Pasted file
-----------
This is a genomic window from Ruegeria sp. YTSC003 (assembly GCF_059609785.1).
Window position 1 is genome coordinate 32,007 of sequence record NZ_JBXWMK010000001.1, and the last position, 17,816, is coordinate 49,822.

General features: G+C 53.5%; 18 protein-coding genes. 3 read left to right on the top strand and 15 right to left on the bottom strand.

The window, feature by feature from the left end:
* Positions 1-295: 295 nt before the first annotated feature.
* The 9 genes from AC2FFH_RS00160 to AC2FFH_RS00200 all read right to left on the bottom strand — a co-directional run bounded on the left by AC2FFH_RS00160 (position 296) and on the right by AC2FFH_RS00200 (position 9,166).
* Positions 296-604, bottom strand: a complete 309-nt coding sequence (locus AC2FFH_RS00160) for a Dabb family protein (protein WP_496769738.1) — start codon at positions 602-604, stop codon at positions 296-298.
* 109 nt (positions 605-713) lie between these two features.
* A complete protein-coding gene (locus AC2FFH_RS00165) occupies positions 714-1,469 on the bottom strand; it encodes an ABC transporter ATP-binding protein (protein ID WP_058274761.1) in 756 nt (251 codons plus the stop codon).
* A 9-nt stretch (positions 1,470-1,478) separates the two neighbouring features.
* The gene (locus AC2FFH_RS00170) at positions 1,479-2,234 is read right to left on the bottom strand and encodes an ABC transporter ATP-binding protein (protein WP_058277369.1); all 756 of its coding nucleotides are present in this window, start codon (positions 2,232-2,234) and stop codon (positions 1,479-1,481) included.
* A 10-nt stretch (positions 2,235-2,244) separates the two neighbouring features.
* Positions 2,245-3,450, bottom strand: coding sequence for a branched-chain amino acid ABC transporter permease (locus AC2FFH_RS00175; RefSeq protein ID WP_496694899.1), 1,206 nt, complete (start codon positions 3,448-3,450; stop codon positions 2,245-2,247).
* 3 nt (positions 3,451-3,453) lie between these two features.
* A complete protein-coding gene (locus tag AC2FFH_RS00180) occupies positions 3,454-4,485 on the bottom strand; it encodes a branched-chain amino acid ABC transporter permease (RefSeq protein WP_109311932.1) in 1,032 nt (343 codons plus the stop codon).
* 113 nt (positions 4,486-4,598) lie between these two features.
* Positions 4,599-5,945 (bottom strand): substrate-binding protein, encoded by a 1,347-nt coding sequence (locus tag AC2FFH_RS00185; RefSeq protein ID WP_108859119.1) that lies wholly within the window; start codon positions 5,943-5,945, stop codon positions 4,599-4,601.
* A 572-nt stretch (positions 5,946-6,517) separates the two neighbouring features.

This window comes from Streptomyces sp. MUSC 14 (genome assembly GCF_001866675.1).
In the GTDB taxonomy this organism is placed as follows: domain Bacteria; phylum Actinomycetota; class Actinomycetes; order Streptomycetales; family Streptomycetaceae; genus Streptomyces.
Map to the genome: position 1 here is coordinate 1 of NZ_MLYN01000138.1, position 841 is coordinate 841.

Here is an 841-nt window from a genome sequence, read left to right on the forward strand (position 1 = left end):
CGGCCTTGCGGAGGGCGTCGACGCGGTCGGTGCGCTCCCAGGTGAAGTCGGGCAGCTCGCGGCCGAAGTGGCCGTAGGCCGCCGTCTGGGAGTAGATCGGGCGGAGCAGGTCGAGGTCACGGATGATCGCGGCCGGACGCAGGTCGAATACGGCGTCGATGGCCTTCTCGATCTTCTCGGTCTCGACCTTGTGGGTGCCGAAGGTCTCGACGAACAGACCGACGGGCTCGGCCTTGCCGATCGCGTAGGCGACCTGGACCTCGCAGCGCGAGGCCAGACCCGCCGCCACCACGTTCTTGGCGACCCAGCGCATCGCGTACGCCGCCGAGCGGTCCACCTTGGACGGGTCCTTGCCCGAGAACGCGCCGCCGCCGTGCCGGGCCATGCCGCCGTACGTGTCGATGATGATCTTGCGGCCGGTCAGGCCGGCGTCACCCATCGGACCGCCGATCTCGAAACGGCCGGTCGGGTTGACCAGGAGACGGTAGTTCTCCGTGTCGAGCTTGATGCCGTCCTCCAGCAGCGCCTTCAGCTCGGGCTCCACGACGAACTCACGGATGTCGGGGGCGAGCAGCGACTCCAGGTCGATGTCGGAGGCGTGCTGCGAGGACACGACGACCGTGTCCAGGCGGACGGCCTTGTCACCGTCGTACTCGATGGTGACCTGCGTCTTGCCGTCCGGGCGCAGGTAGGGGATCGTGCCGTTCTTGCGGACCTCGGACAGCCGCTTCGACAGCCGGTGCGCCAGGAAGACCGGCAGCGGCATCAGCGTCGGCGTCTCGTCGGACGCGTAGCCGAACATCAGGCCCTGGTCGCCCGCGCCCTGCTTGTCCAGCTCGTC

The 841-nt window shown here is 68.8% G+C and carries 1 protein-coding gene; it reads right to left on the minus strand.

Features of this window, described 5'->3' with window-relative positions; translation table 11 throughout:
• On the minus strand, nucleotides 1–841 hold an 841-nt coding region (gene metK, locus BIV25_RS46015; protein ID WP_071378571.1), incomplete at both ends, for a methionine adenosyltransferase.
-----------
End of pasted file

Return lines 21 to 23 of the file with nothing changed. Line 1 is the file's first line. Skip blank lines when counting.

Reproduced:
Map to the genome: position 1 here is coordinate 1 of NZ_MLYN01000138.1, position 841 is coordinate 841.

Here is an 841-nt window from a genome sequence, read left to right on the forward strand (position 1 = left end):
CGGCCTTGCGGAGGGCGTCGACGCGGTCGGTGCGCTCCCAGGTGAAGTCGGGCAGCTCGCGGCCGAAGTGGCCGTAGGCCGCCGTCTGGGAGTAGATCGGGCGGAGCAGGTCGAGGTCACGGATGATCGCGGCCGGACGCAGGTCGAATACGGCGTCGATGGCCTTCTCGATCTTCTCGGTCTCGACCTTGTGGGTGCCGAAGGTCTCGACGAACAGACCGACGGGCTCGGCCTTGCCGATCGCGTAGGCGACCTGGACCTCGCAGCGCGAGGCCAGACCCGCCGCCACCACGTTCTTGGCGACCCAGCGCATCGCGTACGCCGCCGAGCGGTCCACCTTGGACGGGTCCTTGCCCGAGAACGCGCCGCCGCCGTGCCGGGCCATGCCGCCGTACGTGTCGATGATGATCTTGCGGCCGGTCAGGCCGGCGTCACCCATCGGACCGCCGATCTCGAAACGGCCGGTCGGGTTGACCAGGAGACGGTAGTTCTCCGTGTCGAGCTTGATGCCGTCCTCCAGCAGCGCCTTCAGCTCGGGCTCCACGACGAACTCACGGATGTCGGGGGCGAGCAGCGACTCCAGGTCGATGTCGGAGGCGTGCTGCGAGGACACGACGACCGTGTCCAGGCGGACGGCCTTGTCACCGTCGTACTCGATGGTGACCTGCGTCTTGCCGTCCGGGCGCAGGTAGGGGATCGTGCCGTTCTTGCGGACCTCGGACAGCCGCTTCGACAGCCGGTGCGCCAGGAAGACCGGCAGCGGCATCAGCGTCGGCGTCTCGTCGGACGCGTAGCCGAACATCAGGCCCTGGTCGCCCGCGCCCTGCTTGTCCAGCTCGTC